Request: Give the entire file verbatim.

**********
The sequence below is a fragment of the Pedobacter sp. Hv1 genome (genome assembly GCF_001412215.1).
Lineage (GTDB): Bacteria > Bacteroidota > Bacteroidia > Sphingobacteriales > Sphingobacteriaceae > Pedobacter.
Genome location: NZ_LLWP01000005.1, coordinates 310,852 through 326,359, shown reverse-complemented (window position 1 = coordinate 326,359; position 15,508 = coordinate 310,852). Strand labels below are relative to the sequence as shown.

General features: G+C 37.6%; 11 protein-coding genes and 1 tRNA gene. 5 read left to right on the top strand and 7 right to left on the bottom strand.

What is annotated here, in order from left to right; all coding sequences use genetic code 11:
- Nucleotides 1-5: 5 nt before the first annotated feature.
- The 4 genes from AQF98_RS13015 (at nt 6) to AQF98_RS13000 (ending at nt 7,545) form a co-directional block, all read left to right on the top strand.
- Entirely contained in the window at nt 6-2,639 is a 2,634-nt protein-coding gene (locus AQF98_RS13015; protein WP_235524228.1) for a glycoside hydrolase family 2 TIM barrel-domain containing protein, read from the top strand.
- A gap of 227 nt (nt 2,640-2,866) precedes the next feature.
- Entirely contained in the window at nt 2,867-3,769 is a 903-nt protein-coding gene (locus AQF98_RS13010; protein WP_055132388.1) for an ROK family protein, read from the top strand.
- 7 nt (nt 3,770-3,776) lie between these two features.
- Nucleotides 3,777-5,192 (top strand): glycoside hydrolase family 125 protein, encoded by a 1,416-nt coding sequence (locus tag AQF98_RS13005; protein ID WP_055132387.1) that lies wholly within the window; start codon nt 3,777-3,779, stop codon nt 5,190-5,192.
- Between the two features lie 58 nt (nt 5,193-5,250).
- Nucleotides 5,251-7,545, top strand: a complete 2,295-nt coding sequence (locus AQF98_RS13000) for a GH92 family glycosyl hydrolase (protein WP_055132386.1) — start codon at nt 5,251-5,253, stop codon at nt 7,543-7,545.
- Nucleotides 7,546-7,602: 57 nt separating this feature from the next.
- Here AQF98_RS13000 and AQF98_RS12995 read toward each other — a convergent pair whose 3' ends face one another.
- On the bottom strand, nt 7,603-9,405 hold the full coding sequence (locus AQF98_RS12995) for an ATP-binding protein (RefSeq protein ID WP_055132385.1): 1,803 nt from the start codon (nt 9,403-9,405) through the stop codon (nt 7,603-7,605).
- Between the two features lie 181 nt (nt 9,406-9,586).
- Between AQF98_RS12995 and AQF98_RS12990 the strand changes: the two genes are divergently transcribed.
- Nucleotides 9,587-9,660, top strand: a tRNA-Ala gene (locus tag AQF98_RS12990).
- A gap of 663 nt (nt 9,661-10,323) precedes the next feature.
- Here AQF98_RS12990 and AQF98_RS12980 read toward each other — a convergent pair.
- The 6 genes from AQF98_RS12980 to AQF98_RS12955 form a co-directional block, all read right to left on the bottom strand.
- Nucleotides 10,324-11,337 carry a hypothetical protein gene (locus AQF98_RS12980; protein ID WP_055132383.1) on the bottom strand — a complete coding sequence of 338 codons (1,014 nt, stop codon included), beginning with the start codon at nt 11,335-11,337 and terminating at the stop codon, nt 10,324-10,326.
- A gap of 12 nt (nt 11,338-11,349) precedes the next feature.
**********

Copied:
The sequence below is a fragment of the Pedobacter sp. Hv1 genome (genome assembly GCF_001412215.1).
Lineage (GTDB): Bacteria > Bacteroidota > Bacteroidia > Sphingobacteriales > Sphingobacteriaceae > Pedobacter.
Genome location: NZ_LLWP01000005.1, coordinates 310,852 through 326,359, shown reverse-complemented (window position 1 = coordinate 326,359; position 15,508 = coordinate 310,852). Strand labels below are relative to the sequence as shown.

General features: G+C 37.6%; 11 protein-coding genes and 1 tRNA gene. 5 read left to right on the top strand and 7 right to left on the bottom strand.

What is annotated here, in order from left to right; all coding sequences use genetic code 11:
- Nucleotides 1-5: 5 nt before the first annotated feature.
- The 4 genes from AQF98_RS13015 (at nt 6) to AQF98_RS13000 (ending at nt 7,545) form a co-directional block, all read left to right on the top strand.
- Entirely contained in the window at nt 6-2,639 is a 2,634-nt protein-coding gene (locus AQF98_RS13015; protein WP_235524228.1) for a glycoside hydrolase family 2 TIM barrel-domain containing protein, read from the top strand.
- A gap of 227 nt (nt 2,640-2,866) precedes the next feature.
- Entirely contained in the window at nt 2,867-3,769 is a 903-nt protein-coding gene (locus AQF98_RS13010; protein WP_055132388.1) for an ROK family protein, read from the top strand.
- 7 nt (nt 3,770-3,776) lie between these two features.
- Nucleotides 3,777-5,192 (top strand): glycoside hydrolase family 125 protein, encoded by a 1,416-nt coding sequence (locus tag AQF98_RS13005; protein ID WP_055132387.1) that lies wholly within the window; start codon nt 3,777-3,779, stop codon nt 5,190-5,192.
- Between the two features lie 58 nt (nt 5,193-5,250).
- Nucleotides 5,251-7,545, top strand: a complete 2,295-nt coding sequence (locus AQF98_RS13000) for a GH92 family glycosyl hydrolase (protein WP_055132386.1) — start codon at nt 5,251-5,253, stop codon at nt 7,543-7,545.
- Nucleotides 7,546-7,602: 57 nt separating this feature from the next.
- Here AQF98_RS13000 and AQF98_RS12995 read toward each other — a convergent pair whose 3' ends face one another.
- On the bottom strand, nt 7,603-9,405 hold the full coding sequence (locus AQF98_RS12995) for an ATP-binding protein (RefSeq protein ID WP_055132385.1): 1,803 nt from the start codon (nt 9,403-9,405) through the stop codon (nt 7,603-7,605).
- Between the two features lie 181 nt (nt 9,406-9,586).
- Between AQF98_RS12995 and AQF98_RS12990 the strand changes: the two genes are divergently transcribed.
- Nucleotides 9,587-9,660, top strand: a tRNA-Ala gene (locus tag AQF98_RS12990).
- A gap of 663 nt (nt 9,661-10,323) precedes the next feature.
- Here AQF98_RS12990 and AQF98_RS12980 read toward each other — a convergent pair.
- The 6 genes from AQF98_RS12980 to AQF98_RS12955 form a co-directional block, all read right to left on the bottom strand.
- Nucleotides 10,324-11,337 carry a hypothetical protein gene (locus AQF98_RS12980; protein ID WP_055132383.1) on the bottom strand — a complete coding sequence of 338 codons (1,014 nt, stop codon included), beginning with the start codon at nt 11,335-11,337 and terminating at the stop codon, nt 10,324-10,326.
- A gap of 12 nt (nt 11,338-11,349) precedes the next feature.